LINCOLN – Nebraska’s opening day of dove hunting season on Sept. 1 kicked off with many satisfied hunters afield.
The Nebraska Game and Parks Commission’s southeast district had plenty of hunters, especially on public ground.
“There were bunches of hunters participating in the dove opener,” said Pat Molini, southeast district wildlife manager. “It used to be that an opener on a weekday had fewer dove hunters, but that has changed.”
Molini said hunter success across his district varied from good in the southwestern counties, average in Lancaster and Seward counties, to fair in southeastern counties.
“Our sunflowers on public areas are again very popular, with some of the Salt Valley lakes very busy,” Molini said. “With the wet spring, many sunflowers were planted late, so maturity of the seed is varied and attractiveness to doves is varied.”
Conservation Officer Dina Barta checked 15 hunters with 58 birds in Lancaster County. “Most hunters were in the big sunflowers planted at Branched Oak and did well there,” she said.
Southwest district manager Lance Hastings said there were 20 vehicles parked at Hall County’s Cornhusker Wildlife Management Area (WMA), an area with food plots for doves. He reported good numbers of doves and good hunter success.
There were good numbers of doves on wheat ground and good hunting at Sherman WMA. A group of two hunters on private land near North Platte reported taking 21 doves in just more than an hour.
Conservation Officer Brian Piernicky said hunting pressure was light but dove numbers high in parts of Red Willow, Hitchcock, Hayes and Frontier counties.
Several hunters in the district reported they believed local doves had already flown south.
Micah Ellstrom, northwest district wildlife manager, said hunter success was fair in his region. “Bird numbers look pretty decent in the Panhandle, with quite a few in isolated areas,” he said. “The strong winds hampered some success, but looking at the longer-term forecast, we should be able to keep some birds around for a while this year.”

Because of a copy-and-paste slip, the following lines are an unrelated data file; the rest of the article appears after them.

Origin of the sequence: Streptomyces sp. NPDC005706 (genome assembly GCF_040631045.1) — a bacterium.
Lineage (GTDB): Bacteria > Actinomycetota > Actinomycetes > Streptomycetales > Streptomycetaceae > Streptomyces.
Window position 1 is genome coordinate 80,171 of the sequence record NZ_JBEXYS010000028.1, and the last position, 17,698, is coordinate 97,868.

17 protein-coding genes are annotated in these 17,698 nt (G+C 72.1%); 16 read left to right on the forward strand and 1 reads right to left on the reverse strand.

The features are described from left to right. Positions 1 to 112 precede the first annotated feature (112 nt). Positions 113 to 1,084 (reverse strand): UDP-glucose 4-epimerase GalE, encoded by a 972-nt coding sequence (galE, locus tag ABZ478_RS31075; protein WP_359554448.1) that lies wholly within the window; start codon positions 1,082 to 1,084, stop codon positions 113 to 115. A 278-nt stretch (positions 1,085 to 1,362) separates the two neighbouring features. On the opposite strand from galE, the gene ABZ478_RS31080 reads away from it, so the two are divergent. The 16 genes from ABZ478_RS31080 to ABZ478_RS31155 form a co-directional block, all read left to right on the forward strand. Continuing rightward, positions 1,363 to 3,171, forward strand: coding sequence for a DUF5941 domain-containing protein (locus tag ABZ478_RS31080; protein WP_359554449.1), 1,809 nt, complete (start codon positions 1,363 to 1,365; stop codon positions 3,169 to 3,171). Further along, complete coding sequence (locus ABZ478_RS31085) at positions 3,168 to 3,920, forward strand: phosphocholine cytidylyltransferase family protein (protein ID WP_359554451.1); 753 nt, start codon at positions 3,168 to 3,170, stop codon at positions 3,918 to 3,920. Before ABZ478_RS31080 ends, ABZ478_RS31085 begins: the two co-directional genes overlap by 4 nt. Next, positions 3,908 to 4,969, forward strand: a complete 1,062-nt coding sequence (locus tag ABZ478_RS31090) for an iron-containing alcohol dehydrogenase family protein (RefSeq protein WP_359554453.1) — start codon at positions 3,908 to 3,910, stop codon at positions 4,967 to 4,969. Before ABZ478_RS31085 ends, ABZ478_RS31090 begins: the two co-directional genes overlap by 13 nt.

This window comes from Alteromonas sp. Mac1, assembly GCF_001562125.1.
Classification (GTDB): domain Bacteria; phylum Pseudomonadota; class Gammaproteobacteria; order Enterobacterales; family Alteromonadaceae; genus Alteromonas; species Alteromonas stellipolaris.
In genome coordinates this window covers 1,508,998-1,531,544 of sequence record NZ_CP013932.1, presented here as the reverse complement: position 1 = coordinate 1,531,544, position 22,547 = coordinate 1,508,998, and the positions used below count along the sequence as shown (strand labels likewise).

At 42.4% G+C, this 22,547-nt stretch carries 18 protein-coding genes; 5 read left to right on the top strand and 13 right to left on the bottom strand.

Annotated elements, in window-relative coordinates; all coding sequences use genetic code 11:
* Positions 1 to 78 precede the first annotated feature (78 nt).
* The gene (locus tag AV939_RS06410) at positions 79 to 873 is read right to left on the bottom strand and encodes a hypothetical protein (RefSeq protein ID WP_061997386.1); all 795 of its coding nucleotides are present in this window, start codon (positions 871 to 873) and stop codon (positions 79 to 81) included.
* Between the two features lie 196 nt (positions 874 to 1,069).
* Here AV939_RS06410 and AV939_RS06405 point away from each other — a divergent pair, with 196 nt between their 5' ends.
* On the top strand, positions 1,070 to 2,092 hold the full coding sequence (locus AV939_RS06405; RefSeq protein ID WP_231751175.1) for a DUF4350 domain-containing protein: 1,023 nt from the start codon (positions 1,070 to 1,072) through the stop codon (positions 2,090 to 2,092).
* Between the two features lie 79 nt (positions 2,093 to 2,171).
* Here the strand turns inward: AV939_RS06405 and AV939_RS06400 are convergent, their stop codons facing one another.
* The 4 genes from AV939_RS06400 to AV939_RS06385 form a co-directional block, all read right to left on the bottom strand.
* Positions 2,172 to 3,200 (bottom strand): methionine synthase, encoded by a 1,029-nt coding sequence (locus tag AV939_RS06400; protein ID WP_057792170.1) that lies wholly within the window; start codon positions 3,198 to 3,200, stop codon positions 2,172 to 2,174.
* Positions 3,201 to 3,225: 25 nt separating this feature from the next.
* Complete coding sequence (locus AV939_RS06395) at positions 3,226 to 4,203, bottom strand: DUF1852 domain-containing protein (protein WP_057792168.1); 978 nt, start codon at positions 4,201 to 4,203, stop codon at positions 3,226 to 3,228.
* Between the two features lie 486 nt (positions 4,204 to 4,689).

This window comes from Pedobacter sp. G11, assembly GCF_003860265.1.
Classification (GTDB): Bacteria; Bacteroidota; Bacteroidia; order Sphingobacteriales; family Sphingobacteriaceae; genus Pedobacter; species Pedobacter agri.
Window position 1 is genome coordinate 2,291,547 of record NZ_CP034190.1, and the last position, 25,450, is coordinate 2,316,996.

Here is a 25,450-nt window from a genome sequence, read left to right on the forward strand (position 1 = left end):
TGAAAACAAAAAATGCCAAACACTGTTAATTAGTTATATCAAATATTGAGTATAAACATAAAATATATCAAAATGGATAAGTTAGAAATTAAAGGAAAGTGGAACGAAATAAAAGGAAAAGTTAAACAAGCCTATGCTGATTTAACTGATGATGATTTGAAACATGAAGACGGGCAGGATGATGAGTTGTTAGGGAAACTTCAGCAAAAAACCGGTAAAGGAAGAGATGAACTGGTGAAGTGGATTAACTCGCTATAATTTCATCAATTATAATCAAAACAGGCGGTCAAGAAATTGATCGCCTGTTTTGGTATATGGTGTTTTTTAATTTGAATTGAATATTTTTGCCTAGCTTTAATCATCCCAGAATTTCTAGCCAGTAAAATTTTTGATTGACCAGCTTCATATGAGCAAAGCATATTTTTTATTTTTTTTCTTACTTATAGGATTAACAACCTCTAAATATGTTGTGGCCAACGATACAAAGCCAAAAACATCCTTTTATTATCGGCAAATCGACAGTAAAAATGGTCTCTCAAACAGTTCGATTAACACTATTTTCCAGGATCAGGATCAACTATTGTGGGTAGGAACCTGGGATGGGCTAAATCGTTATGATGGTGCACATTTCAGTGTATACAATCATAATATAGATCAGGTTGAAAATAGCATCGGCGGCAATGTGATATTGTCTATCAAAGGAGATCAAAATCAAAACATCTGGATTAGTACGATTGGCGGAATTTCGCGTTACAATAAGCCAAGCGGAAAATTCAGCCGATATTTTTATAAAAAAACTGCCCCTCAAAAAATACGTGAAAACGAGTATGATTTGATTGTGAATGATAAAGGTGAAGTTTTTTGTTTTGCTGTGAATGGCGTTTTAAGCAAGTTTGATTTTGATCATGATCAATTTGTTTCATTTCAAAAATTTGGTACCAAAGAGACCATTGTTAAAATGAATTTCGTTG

Conservation Officer Scott Brandt said there were pockets with good bird numbers in Scotts Bluff County. He said a few limits were taken, but overall success was fair.
Hunting in the northeast district “was a little on the slow side in terms of numbers of doves and hunters,” according to wildlife manager Tom Welstead.
George Syas WMA in Platte County, another popular area with food plots planted for doves, had six hunters on opening morning. One of those hunters had 12 doves. Welstead said two hunters on a private farm pond in Madison County had eight doves each.
Dove season continues through Oct. 30, with daily bag and possession limits of 15 and 45, respectively. Bag limits are for mourning, white-winged and Eurasian collared doves in aggregate. Shooting hours are 30 minutes before sunrise until sunset.
Public hunting lands and lands open to public hunting through the Open Fields and Waters program can be found in the Nebraska Public Access Atlas, available where hunting permits are sold or online at OutdoorNebraska.gov/WheretoHunt.